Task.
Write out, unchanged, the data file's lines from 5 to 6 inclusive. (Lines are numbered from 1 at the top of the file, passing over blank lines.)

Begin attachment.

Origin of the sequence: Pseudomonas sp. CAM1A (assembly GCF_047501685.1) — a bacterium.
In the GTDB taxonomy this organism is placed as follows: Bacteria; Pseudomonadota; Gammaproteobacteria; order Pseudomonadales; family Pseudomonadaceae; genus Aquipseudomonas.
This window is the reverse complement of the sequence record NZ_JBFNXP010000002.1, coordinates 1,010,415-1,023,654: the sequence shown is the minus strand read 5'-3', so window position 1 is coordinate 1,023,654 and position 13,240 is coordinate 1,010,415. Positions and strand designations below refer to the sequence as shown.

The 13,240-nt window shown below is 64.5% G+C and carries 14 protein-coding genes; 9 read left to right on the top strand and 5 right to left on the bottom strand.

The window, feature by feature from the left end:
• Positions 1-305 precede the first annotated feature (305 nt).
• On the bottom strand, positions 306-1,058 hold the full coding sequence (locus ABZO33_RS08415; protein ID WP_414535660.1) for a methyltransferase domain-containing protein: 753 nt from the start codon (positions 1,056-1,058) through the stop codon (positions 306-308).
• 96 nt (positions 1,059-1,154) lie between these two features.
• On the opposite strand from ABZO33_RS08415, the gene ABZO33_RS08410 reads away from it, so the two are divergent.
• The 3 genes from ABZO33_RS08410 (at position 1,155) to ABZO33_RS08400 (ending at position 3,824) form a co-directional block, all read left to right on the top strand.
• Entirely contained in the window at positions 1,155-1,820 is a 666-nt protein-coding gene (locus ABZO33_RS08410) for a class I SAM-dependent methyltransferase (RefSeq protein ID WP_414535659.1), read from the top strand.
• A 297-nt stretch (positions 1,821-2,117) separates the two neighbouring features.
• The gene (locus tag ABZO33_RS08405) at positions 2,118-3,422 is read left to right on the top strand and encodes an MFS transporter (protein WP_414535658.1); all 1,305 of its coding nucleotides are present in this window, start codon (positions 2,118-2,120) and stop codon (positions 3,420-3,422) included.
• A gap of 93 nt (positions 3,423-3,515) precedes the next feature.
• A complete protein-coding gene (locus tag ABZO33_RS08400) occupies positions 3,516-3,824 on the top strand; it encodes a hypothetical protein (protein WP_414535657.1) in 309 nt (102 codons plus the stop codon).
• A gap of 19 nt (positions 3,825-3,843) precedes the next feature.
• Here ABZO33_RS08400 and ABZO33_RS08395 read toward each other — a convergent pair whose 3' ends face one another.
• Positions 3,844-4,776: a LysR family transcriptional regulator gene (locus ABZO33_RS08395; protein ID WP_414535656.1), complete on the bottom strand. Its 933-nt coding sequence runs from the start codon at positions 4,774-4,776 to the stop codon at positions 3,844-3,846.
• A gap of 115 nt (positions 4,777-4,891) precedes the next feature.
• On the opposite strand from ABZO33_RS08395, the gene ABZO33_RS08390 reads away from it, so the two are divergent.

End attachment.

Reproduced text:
The window, feature by feature from the left end:
• Positions 1-305 precede the first annotated feature (305 nt).